It was not weird waking up in my house the next morning, which was really weird. I knew where everything was: clothes I hadn't brought to Belgium in my closet, files on my computer, everything in the kitchen. I had a bunch of friends over and we did exactly the same thing we did the last time I saw them before I left. I took a bike ride around town and didn't notice any changes. The only thing that I could tell was different was me: I struggled to find the English equivalents for my words in French, I had an endless number of stories and observations about Belgium, I wanted more adventure and excitement than I had before, I tried to talk about subjects that are apparently only interesting to exchange students.
Since I left the next day to visit my family in Wisconsin, a several-week trip that has been a whirlwind of driving, seeing relatives, swimming and other water sports, giving slideshows, my cousin's wedding preparations and her wedding, a visit to Dartmouth (my future college campus), and more driving, I can't really say if I've adjusted to "normal" life any more than I had. I still think and dream sometimes in French, but I no longer have problems with English. I've learned to limit talking about Belgium to a few key sentences when asked and anecdotes only when extremely relevant. I haven't gotten over the fact that the people I saw so often are no longer a short bus or train ride away, or that things I saw everyday I may never see again.
Looking back on my year now is such a bizarre thing to do. While there it felt like each day went by slowly, even if it was fun and activity-filled. It didn't quite feel like the literally once in a lifetime experience that it was: I realize now that I will never be in Belgium again with the same people, opportunities, and mindset I was for the past 10 months. It felt often like the most difficult thing I'd ever experienced, and often like the best time of my life, as well as all the feelings between terrible and truly amazing. Thinking of the best, and the worst, times I had in Belgium brings tears to my eyes because only looking back on it do I see just how incredible my time there was. It is probably the most important thing I have ever done, something I would not change if given the chance. Because I am a new person now, a year older physically and much more aged mentally. I have learned more about myself and people than I ever thought possible, as cheesy as it sounds. It's hard to put everything I'm feeling into words, even just in my head or to other exchange students, so I think it's probably impossible to convey to the world, especially without speaking. So for now, all I can say is that I had an awesome (in the true awe-inspiring meaning of the word) year and loved it. If you ever get the chance to do something similar, I highly recommend you seriously consider taking it. Despite its many difficulties it is worth every second.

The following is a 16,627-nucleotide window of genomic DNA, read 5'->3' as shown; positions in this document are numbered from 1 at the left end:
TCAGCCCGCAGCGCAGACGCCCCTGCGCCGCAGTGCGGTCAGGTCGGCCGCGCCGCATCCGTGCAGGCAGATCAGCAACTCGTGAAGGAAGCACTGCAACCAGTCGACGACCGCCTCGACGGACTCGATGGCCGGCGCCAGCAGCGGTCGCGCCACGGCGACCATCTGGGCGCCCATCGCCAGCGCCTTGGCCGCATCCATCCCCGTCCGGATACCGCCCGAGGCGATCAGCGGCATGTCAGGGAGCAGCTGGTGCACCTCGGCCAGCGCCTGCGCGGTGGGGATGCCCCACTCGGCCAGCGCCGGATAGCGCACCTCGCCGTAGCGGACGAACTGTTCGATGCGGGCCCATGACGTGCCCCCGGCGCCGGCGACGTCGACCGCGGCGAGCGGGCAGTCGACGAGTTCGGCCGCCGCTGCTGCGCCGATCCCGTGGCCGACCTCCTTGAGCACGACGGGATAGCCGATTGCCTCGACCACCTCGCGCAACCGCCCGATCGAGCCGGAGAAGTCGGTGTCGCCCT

And now, the last of my goodbyes. I could say 'au revoir,' as I did with so many people in Belgium, but like with so many of the au revoirs that I said, I wouldn't mean it. In all likelihood, I'll never see this blog again, never write again, never find all the Belgians and non-Belgians that I met. And so I say a heartfelt adieu, wish you the best in the rest of your life, and hope that I had some sort of positive impact on your life. Even if I never know it, that kind of thing is important to me.